and the Family
Family Home Page
Crisis Home Page
Resources Home Page
Working with People with Mental Illness
People with an ongoing mental illness are often isolated. Very often their loss of self-esteem or the symptoms of the illness exacerbate the tendency to withdraw. A consumer describes her experience:
When you say moving within ourselves, withdrawing, I don't think it's withdrawing. But sometimes what we are experiencing is terrifying. I think this is a key issue. Others are not experiencing what the ill person is. It is this experience, this reality to which we are reacting. And, understanding that, may lead to a pastor being able to reach someone. Or just sit, and just be, and just be present with that person.For that person it is tremendously affirming to have a relationship with a pastor or someone in the congregation because all too often that person may have no other friends or support systems. The pastor should reassure the person that God knows, loves and understands the person's needs even if he/she is too ill to express them to God.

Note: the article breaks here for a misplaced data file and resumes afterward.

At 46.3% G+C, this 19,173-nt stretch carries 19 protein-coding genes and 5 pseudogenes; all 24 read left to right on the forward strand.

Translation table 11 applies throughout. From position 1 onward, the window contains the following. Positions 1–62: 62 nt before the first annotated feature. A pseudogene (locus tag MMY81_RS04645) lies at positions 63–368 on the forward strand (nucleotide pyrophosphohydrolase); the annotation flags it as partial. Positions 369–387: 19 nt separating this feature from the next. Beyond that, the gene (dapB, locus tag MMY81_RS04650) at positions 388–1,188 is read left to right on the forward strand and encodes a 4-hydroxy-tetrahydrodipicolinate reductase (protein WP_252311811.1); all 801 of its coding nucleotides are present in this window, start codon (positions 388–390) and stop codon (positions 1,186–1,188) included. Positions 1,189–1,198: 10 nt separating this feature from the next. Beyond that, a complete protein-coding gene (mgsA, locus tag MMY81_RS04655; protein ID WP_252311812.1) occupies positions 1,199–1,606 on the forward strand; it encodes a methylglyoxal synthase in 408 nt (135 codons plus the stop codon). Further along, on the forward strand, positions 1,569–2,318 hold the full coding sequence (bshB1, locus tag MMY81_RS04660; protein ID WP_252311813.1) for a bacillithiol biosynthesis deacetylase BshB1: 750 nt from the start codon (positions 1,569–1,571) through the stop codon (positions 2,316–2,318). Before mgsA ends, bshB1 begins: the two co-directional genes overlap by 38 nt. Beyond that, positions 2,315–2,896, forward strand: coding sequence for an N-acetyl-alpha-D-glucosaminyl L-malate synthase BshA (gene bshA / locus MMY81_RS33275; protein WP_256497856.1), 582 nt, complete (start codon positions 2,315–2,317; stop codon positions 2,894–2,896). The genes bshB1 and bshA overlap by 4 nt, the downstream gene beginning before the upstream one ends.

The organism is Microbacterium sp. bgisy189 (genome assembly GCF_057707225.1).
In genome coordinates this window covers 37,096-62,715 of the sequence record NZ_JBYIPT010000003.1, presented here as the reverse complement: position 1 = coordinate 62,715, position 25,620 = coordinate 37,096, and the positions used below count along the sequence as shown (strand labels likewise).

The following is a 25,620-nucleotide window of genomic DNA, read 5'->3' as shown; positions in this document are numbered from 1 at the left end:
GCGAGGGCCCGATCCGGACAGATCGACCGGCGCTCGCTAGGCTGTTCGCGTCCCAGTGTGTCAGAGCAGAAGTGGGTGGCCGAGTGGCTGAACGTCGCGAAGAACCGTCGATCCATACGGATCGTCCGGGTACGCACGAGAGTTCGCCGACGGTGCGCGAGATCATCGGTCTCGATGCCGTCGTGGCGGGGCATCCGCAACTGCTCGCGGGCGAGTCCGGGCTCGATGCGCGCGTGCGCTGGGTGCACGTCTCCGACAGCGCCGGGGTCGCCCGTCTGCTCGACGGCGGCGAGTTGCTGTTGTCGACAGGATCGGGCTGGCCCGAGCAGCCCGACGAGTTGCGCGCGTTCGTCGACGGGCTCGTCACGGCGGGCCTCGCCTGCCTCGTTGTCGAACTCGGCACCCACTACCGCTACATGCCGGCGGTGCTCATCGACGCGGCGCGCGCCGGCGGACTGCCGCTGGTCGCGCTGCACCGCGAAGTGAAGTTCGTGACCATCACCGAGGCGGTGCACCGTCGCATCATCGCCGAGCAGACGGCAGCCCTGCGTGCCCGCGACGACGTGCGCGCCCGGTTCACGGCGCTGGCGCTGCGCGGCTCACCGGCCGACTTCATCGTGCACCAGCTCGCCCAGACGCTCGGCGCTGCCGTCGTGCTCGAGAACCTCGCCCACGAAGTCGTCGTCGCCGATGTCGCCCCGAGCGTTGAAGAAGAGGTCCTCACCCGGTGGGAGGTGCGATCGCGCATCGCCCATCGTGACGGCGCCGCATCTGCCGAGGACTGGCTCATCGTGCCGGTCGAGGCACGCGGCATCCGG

When a pastor provides a referral to mental health resources, it does not imply that the individual's spiritual needs are not real. Neither does it imply that a mental health professional, agency or support group will necessarily deal with the person's spiritual concerns. What a referral CAN do is provide treatment for the person's mental illness. At the same time a pastor can provide care and support that focus on the religious and spiritual dimensions of the individual's situation. In many cases having the support and ongoing involvement of his/her pastor will enhance the prospects of a person having a positive experience with a psychotherapist and/or rehabilitation and support programs.
ThemesAlienation: Often people with mental illnesses feel alienated and misunderstood. Many factors contribute to these feelings. People with the illness may have little awareness of the process of the disease. Their own thoughts and feelings may be disturbing and opposed to what they have learned to expect of themselves as persons of faith. They sometimes judge themselves as unacceptable to the faith community. Or, they project their own judgements on the congregation and perceive that people are condemning them for their lack of faith. As a result, they pull away from the congregation (Uken, 1986, 7).